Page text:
On October 22, 2018, the Public Employment Relations Board (PERB) upheld an administrative law judge (ALJ) decision finding that the Petaluma City Elementary School District/Joint Union High School District ("District") interfered with employee and organizational rights by: (1) directing employees not to distribute literature "of a political or union nature" on District property, including during non-work time and in on-work areas; and (2) directing employees not to distribute any pamphlets "during the workday" without regard to breaks or other non-work time during the day.Background
On September 5, 2014, the District administration emailed a memo to school administrators advising them of the "rules for staff handing out flyers." A school site principal forwarded this memo to teachers at his school site. The memo said:
Teachers may hand out flyers after school when they finish their work obligations. They may not hand them out before school as they are to be in their classroom 30 minutes prior to school starting. They cannot hand out flyers of a political or union nature. They must be off school property when they hand out flyers, not in a driveway or walkway on school campus. The sidewalk in front of a school is public property and they may hand them out there.
On October 10, 2014, a different school site principal sent an email to at least one teacher, saying, in relevant part:
It is my understanding that handing out pamphlets can only happen outside of your work day. I know the long hours you all put in and that an official 'work day' is not defined. Since an official teacher duty begins at 7:55, we can safely call that the start of your work day. And at the end of the day, the final teacher duty ends around 2:45 so that can be considered the end of your work day. Please hand out pamphlets outside of your work day.
The Petaluma Federation of Teachers, Local 1881 filed an unfair labor practice charge alleging the September 5 and October 10 emails interfered with union members' right to engage in protected activity - i.e., distribute flyers and pamphlets containing union information. An ALJ found that the union proved its allegations and held that both emails constituted interference with protected activity.
In its appeal to PERB, the District made two arguments. First, with regard to the September 5 email, the District challenged the union's evidence of interference, claiming that the union failed to prove "actual harm" to the teacher. PERB rejected this argument. UnderCarlsbad Unified School District
(1979) PERB Dec. No. 89 (Carlsbad
), the appropriate inquiry "is an objective one which asks not whether any employee felt subjectively threatened or intimidated or was actually discouraged from engaging in protected activity, but whether, under the given circumstances, the employer's conduct had discouraged, orreasonably would discourage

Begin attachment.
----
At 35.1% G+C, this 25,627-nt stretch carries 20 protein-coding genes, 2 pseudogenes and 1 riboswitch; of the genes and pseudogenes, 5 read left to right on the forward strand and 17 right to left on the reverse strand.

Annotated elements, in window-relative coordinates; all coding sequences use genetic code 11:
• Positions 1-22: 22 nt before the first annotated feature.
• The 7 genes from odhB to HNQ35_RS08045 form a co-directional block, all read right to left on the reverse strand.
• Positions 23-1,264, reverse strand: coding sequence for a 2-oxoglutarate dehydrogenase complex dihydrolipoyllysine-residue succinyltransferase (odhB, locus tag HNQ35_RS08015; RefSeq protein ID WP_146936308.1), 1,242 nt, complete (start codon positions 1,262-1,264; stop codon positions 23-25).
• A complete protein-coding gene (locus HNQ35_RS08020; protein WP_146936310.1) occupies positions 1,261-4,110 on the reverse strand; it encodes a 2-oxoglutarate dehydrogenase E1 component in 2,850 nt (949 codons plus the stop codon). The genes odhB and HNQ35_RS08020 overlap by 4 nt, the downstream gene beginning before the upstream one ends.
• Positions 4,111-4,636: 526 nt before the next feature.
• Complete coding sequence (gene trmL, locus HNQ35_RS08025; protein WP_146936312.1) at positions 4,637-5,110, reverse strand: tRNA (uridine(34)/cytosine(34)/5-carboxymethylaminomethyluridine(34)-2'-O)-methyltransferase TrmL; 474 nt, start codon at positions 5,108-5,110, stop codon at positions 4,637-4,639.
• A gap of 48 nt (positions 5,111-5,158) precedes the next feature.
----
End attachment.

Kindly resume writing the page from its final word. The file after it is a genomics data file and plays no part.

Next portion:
, employees from engaging in present or future protected activity."
PERB will apply a heightened level of review when an employer explicitly bans "union" activity. Specifically, the employer must show anoperational necessity
for the ban, or that there wasno alternative
available to the ban. (Long Beach Unified School District
(1980) PERB Dec. No. 130.)
Second, with respect to the October 10 email, the District took exception with the ALJ's finding of interference because the email prohibiting the distribution of pamphlets never mentioned anything about the union. PERB also rejected this argument, holding that an employer's directive may be unlawful even without an explicit reference to union or protected activities. Rather, it is unlawful if a union member would reasonably construe the District's directive to prohibit protected activity. Since the October 10 email came soon after the memo was distributed, it was reasonable for the teacher to construe the email to mean it prohibited the distribution of pamphlets containing union information.
PERB further stated that an employee's right to "join, form and participate" in union activities protects "not only union-related speech, but broader categories of employment-related speech, including employees' communications with one another about their wages, hours and working conditions." Accordingly, an employer's rule banning a general category of conduct, that includes both protected and unprotected activity, is presumptively unlawful because "employees should not have to decide at their own peril what information is not lawfully subject to such a prohibition."Takeaways
- Where a District's directive reasonably would discourage a union member from engaging in protected activity, no showing of actual harm is required to establish interference.
- A general directive that prohibits both protected and unprotected activity presumptively violates the Educational Employment Relations Act because the onus cannot be on union members to interpret which prohibitions are lawful or unlawful.
- Public employers should be careful when crafting directives that may unintentionally affect an employee's ability to engage in protected activity.
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